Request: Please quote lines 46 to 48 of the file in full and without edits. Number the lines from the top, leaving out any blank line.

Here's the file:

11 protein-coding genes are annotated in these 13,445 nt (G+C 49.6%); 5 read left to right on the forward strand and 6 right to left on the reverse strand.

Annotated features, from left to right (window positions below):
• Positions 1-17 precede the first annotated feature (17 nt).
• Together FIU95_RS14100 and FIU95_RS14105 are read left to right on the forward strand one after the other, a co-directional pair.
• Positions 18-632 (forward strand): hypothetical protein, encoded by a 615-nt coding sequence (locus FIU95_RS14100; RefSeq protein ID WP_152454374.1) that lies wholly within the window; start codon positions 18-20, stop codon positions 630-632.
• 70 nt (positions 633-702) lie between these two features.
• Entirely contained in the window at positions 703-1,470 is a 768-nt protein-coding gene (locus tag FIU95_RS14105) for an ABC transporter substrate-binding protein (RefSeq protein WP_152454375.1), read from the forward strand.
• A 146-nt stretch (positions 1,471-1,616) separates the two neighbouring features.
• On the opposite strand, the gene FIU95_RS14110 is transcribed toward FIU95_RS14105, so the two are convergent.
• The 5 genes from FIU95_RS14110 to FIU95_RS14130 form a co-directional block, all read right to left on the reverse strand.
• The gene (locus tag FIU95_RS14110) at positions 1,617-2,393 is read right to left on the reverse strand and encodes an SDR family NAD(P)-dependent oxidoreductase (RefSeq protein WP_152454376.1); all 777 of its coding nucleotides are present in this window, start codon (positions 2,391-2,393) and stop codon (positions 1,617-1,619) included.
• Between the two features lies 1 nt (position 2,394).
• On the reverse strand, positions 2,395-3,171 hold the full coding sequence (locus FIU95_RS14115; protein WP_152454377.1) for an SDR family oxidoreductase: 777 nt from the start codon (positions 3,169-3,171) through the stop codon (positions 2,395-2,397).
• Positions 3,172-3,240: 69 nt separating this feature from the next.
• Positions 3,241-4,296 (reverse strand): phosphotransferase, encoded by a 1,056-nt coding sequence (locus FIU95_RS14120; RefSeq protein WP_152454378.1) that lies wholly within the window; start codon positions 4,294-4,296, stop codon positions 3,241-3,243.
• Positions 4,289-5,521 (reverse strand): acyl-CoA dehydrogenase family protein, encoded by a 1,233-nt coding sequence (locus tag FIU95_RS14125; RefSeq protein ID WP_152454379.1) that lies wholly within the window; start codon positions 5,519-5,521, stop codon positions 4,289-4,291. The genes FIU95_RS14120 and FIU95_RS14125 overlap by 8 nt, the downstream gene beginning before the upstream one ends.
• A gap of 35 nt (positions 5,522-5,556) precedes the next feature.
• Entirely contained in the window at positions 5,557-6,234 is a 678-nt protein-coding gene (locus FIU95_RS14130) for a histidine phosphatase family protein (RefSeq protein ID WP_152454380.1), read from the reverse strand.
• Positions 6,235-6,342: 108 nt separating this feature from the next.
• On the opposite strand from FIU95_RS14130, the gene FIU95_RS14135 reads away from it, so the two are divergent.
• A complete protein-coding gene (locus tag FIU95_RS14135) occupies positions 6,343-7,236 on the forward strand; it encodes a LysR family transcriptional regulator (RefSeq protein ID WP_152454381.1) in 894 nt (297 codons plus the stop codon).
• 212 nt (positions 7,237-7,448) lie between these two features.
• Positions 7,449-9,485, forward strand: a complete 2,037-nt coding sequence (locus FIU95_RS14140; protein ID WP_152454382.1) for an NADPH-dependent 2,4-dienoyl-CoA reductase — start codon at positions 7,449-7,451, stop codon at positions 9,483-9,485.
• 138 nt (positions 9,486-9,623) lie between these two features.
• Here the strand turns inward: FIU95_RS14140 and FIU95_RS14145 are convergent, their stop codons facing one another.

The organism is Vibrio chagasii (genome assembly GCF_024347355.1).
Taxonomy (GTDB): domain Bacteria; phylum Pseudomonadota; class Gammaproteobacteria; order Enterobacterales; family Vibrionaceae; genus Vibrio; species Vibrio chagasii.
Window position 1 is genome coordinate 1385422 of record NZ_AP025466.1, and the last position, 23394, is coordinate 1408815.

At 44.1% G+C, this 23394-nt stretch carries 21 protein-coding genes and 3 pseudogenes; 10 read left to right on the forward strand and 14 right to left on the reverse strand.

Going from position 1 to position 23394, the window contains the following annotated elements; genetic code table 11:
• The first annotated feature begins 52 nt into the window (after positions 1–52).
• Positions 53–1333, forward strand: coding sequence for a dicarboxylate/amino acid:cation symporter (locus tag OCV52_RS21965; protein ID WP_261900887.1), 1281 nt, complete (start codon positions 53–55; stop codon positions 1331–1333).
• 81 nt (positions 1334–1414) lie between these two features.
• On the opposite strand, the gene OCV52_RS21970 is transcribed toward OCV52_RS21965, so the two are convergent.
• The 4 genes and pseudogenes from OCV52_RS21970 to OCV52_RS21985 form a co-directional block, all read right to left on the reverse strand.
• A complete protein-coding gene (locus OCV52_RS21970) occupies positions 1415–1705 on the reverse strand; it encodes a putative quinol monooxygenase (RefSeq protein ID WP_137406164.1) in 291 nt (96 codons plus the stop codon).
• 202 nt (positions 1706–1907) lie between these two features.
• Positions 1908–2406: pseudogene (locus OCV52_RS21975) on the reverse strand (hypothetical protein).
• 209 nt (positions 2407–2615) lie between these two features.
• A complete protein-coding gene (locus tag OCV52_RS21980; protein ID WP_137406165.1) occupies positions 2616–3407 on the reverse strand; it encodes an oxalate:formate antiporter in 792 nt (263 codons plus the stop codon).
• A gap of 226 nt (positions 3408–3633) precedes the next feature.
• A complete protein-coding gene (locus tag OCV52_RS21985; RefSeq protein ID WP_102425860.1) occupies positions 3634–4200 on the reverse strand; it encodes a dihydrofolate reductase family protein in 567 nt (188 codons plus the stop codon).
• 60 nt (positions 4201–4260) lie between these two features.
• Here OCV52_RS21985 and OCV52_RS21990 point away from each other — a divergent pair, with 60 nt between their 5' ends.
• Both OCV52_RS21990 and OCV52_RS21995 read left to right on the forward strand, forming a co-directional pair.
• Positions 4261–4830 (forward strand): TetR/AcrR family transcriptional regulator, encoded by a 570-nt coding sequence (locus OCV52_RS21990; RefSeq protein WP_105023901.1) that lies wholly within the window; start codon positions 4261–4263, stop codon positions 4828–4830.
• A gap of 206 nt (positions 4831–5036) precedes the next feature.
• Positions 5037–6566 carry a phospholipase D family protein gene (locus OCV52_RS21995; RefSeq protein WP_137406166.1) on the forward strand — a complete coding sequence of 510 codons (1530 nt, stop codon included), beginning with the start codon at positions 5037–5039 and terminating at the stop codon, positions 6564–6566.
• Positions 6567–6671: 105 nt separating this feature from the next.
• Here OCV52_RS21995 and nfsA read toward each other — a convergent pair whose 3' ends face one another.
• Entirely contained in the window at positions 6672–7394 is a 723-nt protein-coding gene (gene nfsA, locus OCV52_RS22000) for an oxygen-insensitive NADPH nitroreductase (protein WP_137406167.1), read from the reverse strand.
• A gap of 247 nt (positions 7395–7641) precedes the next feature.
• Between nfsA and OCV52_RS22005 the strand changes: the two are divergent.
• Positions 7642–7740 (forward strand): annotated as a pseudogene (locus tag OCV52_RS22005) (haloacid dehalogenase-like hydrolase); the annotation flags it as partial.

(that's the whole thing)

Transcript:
• Positions 4261–4830 (forward strand): TetR/AcrR family transcriptional regulator, encoded by a 570-nt coding sequence (locus OCV52_RS21990; RefSeq protein WP_105023901.1) that lies wholly within the window; start codon positions 4261–4263, stop codon positions 4828–4830.
• A gap of 206 nt (positions 4831–5036) precedes the next feature.
• Positions 5037–6566 carry a phospholipase D family protein gene (locus OCV52_RS21995; RefSeq protein WP_137406166.1) on the forward strand — a complete coding sequence of 510 codons (1530 nt, stop codon included), beginning with the start codon at positions 5037–5039 and terminating at the stop codon, positions 6564–6566.